Online course in Nature & Environment

Citizen Science: Living Soils, Growing Food

Learn about approaches to food growing that can help regenerate soil and solve environmental issues.

  • Duration 3 weeks
  • Weekly study 3 hours
  • Digital upgrade Free

Use regenerative growing practices in your own garden

Learn about the challenges facing our food and farming systems and solutions to overcome them. Explore key approaches to food growing that can regenerate soils and ecosystems. You’ll discover sustainable practices and will be guided through the steps to design your own growing experiments to assess how effective these are in your own space. This year the course also covers how to move from data to action, and will introduce you to participatory governance. We will offer practical information on how to create positive change in your garden, local area and beyond using citizen-generated data.

Download video: standard or HD

Skip to 0 minutes and 5 secondsSPEAKER: We're facing serious environmental challenges and the increasing impacts of a changing climate. This course offers you the opportunity to join a Citizen's Observatory in which you can learn and collaborate with like-minded people to observe and care for the environment. Two of the key challenges the GROW Citizens' Observatory focuses on are soil degradation and adapting to a changing climate, both affected by unsustainable food growing methods. GROW is creating a community of small-scale farmers, growers, scientists, and policymakers all working together to help address these challenges and learn from each other. We know that soil degradation and unsustainable farming methods are serious issues across the world. What can we do about it?

Skip to 0 minutes and 55 secondsWhether you are a new or a more experienced grower or a citizen scientist, you can learn to gather and make sense of data for yourself. Some ways of growing food can help to reduce the rate of soil degradation and even reverse it to rebuild healthy soils and robust ecosystems. Adopting effective regenerative growing practises is critical to solving many local and global challenges. In this course, we explore some of these practises in more detail. We look at the existing scientific knowledge and invite you to share your own experiences and learn from other growers around the world. We will consider opportunities for balancing food production with nature and promoting sustainable food systems and diets.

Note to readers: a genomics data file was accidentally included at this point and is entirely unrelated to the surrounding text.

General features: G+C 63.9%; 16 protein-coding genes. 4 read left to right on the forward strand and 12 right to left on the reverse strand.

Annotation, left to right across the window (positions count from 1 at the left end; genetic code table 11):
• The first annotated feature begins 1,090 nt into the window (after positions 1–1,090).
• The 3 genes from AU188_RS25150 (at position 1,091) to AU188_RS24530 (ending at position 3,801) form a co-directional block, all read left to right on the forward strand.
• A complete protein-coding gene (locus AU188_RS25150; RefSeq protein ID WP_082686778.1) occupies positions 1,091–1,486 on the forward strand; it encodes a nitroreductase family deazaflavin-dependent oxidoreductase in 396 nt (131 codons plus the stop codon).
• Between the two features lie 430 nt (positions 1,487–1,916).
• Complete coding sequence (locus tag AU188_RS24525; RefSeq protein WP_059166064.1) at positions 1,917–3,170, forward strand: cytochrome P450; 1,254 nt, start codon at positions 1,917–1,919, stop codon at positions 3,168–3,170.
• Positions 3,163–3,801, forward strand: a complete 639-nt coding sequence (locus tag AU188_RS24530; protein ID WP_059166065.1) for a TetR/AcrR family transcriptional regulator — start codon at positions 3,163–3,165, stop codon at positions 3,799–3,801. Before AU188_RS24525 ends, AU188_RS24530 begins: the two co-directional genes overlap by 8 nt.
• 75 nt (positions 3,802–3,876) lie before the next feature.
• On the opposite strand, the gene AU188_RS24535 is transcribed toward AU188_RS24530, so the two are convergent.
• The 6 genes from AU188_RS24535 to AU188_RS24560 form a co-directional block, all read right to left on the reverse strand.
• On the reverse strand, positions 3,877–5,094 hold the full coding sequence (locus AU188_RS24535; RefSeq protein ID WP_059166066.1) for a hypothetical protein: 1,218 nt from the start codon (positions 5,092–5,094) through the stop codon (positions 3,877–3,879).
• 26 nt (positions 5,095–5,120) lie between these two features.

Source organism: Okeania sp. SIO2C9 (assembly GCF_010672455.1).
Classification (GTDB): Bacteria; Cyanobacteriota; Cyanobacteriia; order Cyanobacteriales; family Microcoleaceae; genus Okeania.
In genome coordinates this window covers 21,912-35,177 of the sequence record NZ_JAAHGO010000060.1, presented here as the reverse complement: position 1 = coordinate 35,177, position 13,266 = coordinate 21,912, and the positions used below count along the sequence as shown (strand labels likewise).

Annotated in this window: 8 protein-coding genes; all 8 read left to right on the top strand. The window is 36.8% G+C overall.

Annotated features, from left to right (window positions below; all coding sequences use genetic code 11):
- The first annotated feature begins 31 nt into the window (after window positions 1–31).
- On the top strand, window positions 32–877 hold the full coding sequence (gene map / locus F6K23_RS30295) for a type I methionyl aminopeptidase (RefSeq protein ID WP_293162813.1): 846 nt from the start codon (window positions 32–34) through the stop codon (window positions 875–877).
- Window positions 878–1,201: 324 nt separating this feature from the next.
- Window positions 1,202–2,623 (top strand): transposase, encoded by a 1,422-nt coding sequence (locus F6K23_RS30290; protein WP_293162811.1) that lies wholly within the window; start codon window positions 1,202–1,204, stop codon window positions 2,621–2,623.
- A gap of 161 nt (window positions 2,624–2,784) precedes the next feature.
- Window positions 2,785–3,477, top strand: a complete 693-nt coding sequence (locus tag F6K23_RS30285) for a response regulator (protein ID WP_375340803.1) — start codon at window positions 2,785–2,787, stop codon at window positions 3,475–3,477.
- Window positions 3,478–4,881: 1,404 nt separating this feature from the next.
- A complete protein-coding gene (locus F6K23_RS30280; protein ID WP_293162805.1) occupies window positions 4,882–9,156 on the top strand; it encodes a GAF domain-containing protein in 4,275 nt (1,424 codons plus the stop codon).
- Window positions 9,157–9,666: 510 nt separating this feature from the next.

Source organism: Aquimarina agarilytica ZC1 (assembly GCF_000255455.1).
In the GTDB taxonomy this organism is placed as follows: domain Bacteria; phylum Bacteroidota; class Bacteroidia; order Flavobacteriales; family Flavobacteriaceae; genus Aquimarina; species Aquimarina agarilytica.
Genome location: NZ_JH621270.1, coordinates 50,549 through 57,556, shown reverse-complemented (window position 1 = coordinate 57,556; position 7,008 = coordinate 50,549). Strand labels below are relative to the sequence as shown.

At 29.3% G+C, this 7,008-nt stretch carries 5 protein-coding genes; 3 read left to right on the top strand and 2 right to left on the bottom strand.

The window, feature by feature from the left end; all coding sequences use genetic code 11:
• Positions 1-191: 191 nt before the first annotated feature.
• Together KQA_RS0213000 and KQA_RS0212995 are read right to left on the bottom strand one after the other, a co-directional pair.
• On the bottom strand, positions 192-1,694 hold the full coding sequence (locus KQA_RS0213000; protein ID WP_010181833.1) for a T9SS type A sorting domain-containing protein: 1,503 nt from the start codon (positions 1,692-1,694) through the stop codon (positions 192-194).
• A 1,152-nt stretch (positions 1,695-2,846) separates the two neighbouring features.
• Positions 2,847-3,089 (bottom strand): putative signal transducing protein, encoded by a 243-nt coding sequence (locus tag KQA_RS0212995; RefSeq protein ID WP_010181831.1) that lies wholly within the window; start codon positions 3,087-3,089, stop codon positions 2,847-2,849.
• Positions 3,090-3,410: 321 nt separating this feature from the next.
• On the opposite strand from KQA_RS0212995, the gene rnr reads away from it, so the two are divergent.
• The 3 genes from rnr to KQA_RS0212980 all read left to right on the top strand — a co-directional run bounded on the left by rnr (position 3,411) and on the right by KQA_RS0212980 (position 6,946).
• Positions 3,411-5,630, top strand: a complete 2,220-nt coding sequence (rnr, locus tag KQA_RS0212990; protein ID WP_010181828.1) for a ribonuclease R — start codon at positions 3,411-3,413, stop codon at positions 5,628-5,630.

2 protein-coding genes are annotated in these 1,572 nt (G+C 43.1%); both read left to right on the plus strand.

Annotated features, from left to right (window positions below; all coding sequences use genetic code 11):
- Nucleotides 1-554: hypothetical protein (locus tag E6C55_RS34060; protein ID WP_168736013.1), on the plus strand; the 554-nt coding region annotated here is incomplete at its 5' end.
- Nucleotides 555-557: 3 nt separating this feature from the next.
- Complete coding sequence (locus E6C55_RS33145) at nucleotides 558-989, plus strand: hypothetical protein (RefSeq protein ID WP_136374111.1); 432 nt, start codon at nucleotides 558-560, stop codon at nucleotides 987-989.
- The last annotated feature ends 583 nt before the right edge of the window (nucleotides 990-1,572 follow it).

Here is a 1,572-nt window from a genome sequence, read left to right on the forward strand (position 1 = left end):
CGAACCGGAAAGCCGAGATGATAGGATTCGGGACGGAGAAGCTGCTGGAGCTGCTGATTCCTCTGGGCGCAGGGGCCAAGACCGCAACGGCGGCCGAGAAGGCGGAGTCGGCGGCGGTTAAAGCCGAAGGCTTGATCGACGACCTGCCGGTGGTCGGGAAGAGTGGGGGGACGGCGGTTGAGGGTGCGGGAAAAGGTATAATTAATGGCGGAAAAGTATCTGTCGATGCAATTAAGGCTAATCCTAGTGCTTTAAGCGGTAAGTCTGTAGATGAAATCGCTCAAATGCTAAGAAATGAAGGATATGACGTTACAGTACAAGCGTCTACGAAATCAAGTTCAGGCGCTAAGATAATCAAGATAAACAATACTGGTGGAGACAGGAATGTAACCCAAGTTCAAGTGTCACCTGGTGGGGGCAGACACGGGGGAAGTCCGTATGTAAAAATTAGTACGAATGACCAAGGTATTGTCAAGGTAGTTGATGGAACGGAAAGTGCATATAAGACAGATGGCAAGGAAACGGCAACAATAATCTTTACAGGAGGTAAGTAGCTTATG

Skip to 1 minute and 44 secondsYou will learn how to design and conduct your own experiments and carry out rigorous investigations in your own growing spaces and communities to help you discover what works well for you and your local area. How can you then move from data to discoveries and from discoveries to positive community and governance action on soils, food, and changing climate? Sign up for this GROW Citizen Science online course and join a community of soil champions.

What topics will you cover?

  • Challenges and opportunities facing global food systems
  • Citizen Science and Fieldwork
  • The GROW Observatory
  • Regenerative practices for food growers - exploring the effectiveness of approaches like mulching, no dig, cover crops, creating wildlife friendly areas and more
  • Identifying the steps to design your own robust research experiments to investigate the effectiveness of regenerative practices in your growing site

When would you like to start?

  • Date to be announced
Add to Wishlist to be emailed when new dates are announced

What will you achieve?

By the end of the course, you'll be able to...

  • Debate the challenges facing global food and farming systems and potential solutions
  • Identify regenerative practices that you could implement in your growing site, and learn how to evaluate them to improve your growing